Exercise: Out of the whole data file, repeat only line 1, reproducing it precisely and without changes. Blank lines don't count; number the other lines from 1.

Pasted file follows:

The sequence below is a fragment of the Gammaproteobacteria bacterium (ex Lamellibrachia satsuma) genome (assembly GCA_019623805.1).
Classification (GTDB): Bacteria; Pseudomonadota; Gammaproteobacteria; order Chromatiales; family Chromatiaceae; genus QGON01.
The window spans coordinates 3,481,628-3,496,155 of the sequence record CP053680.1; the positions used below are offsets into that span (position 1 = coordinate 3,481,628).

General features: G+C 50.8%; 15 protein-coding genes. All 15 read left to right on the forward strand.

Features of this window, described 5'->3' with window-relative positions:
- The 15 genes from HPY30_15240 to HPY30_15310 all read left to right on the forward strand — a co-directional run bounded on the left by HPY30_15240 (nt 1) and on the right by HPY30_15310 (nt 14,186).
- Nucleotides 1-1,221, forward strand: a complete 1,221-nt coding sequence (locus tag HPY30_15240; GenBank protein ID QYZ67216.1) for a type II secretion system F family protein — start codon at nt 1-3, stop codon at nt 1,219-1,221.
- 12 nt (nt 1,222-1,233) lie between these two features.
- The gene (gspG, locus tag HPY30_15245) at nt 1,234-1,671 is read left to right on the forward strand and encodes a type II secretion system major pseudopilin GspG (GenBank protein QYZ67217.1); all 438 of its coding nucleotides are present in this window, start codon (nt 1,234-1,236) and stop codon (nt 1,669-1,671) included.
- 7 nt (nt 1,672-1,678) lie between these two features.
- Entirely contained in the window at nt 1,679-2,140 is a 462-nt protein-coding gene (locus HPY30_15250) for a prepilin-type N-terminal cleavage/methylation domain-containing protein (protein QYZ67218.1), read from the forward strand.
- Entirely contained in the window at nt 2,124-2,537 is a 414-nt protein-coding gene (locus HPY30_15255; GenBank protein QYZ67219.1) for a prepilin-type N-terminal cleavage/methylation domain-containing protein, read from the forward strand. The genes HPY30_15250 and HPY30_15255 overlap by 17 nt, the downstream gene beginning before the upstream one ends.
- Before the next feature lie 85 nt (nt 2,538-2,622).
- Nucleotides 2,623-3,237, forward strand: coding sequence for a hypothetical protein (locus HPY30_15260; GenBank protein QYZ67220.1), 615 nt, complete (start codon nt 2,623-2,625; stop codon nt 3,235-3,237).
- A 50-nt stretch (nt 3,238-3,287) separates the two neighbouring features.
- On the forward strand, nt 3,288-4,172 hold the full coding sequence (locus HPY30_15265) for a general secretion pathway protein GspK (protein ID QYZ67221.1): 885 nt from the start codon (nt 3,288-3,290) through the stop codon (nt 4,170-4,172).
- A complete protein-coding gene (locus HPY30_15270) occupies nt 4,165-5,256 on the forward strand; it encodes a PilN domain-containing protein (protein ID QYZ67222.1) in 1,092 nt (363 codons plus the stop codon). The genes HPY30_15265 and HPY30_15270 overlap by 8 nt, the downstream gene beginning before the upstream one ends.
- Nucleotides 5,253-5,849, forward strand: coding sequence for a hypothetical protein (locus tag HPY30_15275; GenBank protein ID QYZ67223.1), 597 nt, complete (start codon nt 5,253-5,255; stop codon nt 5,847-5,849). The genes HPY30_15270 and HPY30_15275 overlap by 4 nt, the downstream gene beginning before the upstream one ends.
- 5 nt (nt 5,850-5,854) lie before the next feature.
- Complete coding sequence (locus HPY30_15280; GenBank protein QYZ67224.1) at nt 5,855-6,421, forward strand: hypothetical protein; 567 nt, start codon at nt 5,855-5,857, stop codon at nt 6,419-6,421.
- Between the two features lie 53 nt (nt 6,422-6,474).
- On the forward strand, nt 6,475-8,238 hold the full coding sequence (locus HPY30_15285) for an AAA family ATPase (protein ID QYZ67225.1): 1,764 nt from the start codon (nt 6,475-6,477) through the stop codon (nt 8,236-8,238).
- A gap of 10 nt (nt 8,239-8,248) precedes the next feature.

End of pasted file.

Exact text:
The sequence below is a fragment of the Gammaproteobacteria bacterium (ex Lamellibrachia satsuma) genome (assembly GCA_019623805.1).